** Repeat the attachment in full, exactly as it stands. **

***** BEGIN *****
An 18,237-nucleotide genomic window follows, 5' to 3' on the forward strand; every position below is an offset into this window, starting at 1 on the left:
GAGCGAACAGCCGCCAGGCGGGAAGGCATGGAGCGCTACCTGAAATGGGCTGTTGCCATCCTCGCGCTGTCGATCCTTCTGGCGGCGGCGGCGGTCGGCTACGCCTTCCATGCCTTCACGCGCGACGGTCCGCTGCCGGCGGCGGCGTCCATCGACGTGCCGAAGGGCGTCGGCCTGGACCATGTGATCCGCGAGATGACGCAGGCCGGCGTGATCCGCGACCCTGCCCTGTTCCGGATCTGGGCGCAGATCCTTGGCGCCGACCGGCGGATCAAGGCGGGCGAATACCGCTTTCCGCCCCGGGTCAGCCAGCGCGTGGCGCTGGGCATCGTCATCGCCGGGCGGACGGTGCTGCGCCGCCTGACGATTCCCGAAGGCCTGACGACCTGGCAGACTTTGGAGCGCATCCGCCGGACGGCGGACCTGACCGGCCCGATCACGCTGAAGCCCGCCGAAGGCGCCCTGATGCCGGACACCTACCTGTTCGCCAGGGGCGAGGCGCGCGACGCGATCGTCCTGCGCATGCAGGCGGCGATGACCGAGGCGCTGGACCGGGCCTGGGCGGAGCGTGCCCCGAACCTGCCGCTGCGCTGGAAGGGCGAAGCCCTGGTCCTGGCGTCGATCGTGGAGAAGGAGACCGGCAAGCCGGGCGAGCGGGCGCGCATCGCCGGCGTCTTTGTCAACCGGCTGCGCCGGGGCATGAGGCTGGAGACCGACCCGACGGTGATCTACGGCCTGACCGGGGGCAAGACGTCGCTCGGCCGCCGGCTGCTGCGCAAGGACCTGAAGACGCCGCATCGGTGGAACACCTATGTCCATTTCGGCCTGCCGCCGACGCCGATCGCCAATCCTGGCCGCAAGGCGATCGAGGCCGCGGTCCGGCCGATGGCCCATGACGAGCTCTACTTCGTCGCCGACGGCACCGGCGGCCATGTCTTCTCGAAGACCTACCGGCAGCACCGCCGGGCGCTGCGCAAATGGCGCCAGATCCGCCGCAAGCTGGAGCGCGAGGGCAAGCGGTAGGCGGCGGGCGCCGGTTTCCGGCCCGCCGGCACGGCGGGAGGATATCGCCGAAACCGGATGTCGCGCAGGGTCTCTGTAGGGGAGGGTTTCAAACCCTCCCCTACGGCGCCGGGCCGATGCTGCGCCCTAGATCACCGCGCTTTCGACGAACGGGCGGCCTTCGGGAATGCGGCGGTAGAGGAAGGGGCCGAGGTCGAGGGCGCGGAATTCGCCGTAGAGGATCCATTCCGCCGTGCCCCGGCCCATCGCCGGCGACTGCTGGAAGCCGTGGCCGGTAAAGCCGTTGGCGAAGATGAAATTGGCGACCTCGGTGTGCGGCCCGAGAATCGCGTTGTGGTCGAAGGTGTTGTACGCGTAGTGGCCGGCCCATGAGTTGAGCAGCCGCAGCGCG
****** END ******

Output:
An 18,237-nucleotide genomic window follows, 5' to 3' on the forward strand; every position below is an offset into this window, starting at 1 on the left:
GAGCGAACAGCCGCCAGGCGGGAAGGCATGGAGCGCTACCTGAAATGGGCTGTTGCCATCCTCGCGCTGTCGATCCTTCTGGCGGCGGCGGCGGTCGGCTACGCCTTCCATGCCTTCACGCGCGACGGTCCGCTGCCGGCGGCGGCGTCCATCGACGTGCCGAAGGGCGTCGGCCTGGACCATGTGATCCGCGAGATGACGCAGGCCGGCGTGATCCGCGACCCTGCCCTGTTCCGGATCTGGGCGCAGATCCTTGGCGCCGACCGGCGGATCAAGGCGGGCGAATACCGCTTTCCGCCCCGGGTCAGCCAGCGCGTGGCGCTGGGCATCGTCATCGCCGGGCGGACGGTGCTGCGCCGCCTGACGATTCCCGAAGGCCTGACGACCTGGCAGACTTTGGAGCGCATCCGCCGGACGGCGGACCTGACCGGCCCGATCACGCTGAAGCCCGCCGAAGGCGCCCTGATGCCGGACACCTACCTGTTCGCCAGGGGCGAGGCGCGCGACGCGATCGTCCTGCGCATGCAGGCGGCGATGACCGAGGCGCTGGACCGGGCCTGGGCGGAGCGTGCCCCGAACCTGCCGCTGCGCTGGAAGGGCGAAGCCCTGGTCCTGGCGTCGATCGTGGAGAAGGAGACCGGCAAGCCGGGCGAGCGGGCGCGCATCGCCGGCGTCTTTGTCAACCGGCTGCGCCGGGGCATGAGGCTGGAGACCGACCCGACGGTGATCTACGGCCTGACCGGGGGCAAGACGTCGCTCGGCCGCCGGCTGCTGCGCAAGGACCTGAAGACGCCGCATCGGTGGAACACCTATGTCCATTTCGGCCTGCCGCCGACGCCGATCGCCAATCCTGGCCGCAAGGCGATCGAGGCCGCGGTCCGGCCGATGGCCCATGACGAGCTCTACTTCGTCGCCGACGGCACCGGCGGCCATGTCTTCTCGAAGACCTACCGGCAGCACCGCCGGGCGCTGCGCAAATGGCGCCAGATCCGCCGCAAGCTGGAGCGCGAGGGCAAGCGGTAGGCGGCGGGCGCCGGTTTCCGGCCCGCCGGCACGGCGGGAGGATATCGCCGAAACCGGATGTCGCGCAGGGTCTCTGTAGGGGAGGGTTTCAAACCCTCCCCTACGGCGCCGGGCCGATGCTGCGCCCTAGATCACCGCGCTTTCGACGAACGGGCGGCCTTCGGGAATGCGGCGGTAGAGGAAGGGGCCGAGGTCGAGGGCGCGGAATTCGCCGTAGAGGATCCATTCCGCCGTGCCCCGGCCCATCGCCGGCGACTGCTGGAAGCCGTGGCCGGTAAAGCCGTTGGCGAAGATGAAATTGGCGACCTCGGTGTGCGGCCCGAGAATCGCGTTGTGGTCGAAGGTGTTGTACGCGTAGTGGCCGGCCCATGAGTTGAGCAGCCGCAGCGCG